Successful Technology Transfer Requires More Than Technical Know-How

Frequent and open communication is a necessity in successful technology transfer.
Oct 01, 2006
Volume 19, Issue 10

Jeff R. Dudley
There are two aspects of technology transfer that are equally important—the science and technology behind technology transfer, and the working relationships among the partners involved. Most people spend the bulk of their time and effort on the former. However, whether your role is to deliver technology to another function, or to receive that technology, both facets are essential to a smooth transition.

The real-life scenarios that follow illustrate what happens when interpersonal communication is ignored, and what results when it is addressed up front.


For contract manufacturing organizations in the pharmaceutical arena, like Dowpharma, Dow Chemical Company's business operations unit, getting the technology exchange right is of paramount importance. During our initial face-to-face meeting for a project with a new prospect, we decided to work together. We also agreed—at the partner's request—to use only one person from their organization, and one from ours, as the central and only voice between the two companies. Our partner had transferred many projects to CMOs successfully, and we had received them successfully in the past. They thought the single focal point was a successful method; although we did not prefer this approach, we agreed. So, we began to transfer data and answers to questions through these two focal points. We were working on an established product, and were confident in our ability to duplicate it and become the second supplier of this product for our partner.

Shortly after our first meeting, we began to run demonstration batches in our pilot plant that met specifications, and to scale up to the commercial plant for our validation campaign. Throughout the next eight months, we worked tirelessly to deliver in-specification product to our partner. Whenever we had questions or concerns, we shared them with our contact, who consulted an expert inside his company to get an answer. Our partners were very responsive.

It was soon time for the validation campaign. We were eager to get started and confident that we could produce in-spec batches and become the second supplier of this product for our partner. Our partner's liaison visited our plant to ensure we were ready to go. He reviewed our protocols and procedures and was also confident we could meet their needs.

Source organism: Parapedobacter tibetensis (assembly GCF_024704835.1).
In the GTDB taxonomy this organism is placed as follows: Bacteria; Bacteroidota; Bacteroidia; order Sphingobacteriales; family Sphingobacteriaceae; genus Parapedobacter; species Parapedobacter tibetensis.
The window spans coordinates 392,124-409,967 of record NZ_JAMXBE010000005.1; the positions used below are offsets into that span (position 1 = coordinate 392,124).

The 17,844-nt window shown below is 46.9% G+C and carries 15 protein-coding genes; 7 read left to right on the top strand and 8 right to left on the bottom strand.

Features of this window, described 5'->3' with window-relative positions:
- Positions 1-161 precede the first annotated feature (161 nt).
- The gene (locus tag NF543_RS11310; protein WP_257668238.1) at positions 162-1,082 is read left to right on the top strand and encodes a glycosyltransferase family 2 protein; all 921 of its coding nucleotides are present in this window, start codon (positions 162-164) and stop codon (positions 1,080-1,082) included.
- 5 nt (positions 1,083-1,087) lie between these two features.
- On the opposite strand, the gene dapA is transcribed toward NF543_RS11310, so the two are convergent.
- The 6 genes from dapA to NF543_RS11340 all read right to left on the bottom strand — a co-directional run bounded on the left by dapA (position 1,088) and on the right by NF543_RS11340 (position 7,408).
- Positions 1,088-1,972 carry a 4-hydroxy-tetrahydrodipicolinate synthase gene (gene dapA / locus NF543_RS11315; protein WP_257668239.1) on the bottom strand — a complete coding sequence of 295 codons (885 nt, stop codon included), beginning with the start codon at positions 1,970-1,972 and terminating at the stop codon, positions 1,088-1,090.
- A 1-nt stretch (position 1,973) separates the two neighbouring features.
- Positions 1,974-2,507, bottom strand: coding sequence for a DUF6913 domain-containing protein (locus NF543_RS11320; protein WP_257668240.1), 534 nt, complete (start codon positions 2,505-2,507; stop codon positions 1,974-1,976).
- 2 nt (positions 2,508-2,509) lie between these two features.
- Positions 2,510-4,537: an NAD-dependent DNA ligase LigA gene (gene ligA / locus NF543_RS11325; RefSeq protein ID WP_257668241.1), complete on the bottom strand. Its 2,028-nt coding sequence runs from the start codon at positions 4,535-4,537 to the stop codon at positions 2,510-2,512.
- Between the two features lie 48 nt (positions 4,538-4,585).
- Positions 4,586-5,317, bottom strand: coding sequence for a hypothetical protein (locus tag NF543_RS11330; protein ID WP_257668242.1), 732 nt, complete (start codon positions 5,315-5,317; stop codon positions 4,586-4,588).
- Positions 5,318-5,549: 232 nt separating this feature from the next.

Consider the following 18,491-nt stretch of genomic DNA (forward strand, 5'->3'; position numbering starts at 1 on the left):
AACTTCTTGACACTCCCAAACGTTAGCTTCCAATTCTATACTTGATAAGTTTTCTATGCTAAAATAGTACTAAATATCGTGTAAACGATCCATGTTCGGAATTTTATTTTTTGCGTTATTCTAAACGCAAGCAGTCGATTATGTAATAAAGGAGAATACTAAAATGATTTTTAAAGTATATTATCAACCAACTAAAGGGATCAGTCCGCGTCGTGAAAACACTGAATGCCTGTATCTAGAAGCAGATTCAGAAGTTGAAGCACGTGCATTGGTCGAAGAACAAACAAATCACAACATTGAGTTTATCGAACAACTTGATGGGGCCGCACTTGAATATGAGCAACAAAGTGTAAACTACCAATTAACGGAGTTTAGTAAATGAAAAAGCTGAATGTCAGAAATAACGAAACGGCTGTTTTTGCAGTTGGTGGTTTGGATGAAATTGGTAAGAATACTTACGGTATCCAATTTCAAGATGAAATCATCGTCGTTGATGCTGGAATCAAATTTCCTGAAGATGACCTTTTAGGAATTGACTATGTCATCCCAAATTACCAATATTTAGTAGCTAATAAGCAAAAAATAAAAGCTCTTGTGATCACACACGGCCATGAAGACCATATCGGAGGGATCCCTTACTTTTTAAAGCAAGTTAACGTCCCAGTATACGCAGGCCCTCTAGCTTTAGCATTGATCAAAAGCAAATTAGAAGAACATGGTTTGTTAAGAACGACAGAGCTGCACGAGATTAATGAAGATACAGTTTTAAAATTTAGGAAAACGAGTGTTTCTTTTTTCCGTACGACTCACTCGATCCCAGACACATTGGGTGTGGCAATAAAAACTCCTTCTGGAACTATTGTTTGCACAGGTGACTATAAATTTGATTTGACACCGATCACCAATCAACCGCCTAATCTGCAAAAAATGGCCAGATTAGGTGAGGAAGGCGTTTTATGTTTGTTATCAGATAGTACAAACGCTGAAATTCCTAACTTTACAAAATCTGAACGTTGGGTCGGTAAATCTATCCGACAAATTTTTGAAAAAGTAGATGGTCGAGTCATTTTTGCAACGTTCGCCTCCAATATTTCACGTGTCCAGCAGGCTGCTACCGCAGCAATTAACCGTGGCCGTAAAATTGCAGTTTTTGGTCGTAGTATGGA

The validation campaign could not have gone smoother. We made not three, but six consecutive batches that were not only in specification, but were at very nominal values and close to the product our partner was already receiving. We shipped our product to the partner with the "perfect" certificate of analysis.

As with many CMO contracts, we get paid for our work after we deliver the product in specification and it meets the partner's needs. So after eight months of work and six consecutive, successful validation batches, we were anxious to get paid. Our partner contact said it would take the company a few days to get back to us with confirmation of product quality. We were anxious to hear and began to plan our celebration.

I was not in the office when our company contact heard from our partner's, but our employee later reported the following conversation:

Partner: "Your product is not the right color yellow!"

Dowpharma: "What do you mean it is not the right color yellow! Your spec simply calls for it to be yellow."

Partner: "I am telling you, your product is not the right color yellow. We cannot use it."

Our company contact called an emergency meeting that I attended. What were we going to do? Our partner had said his company could not use our product. We asked our partner to ship samples of their product to us and we compared them with our product.

Below is a sample of our yellow, and theirs:

lorem ipsum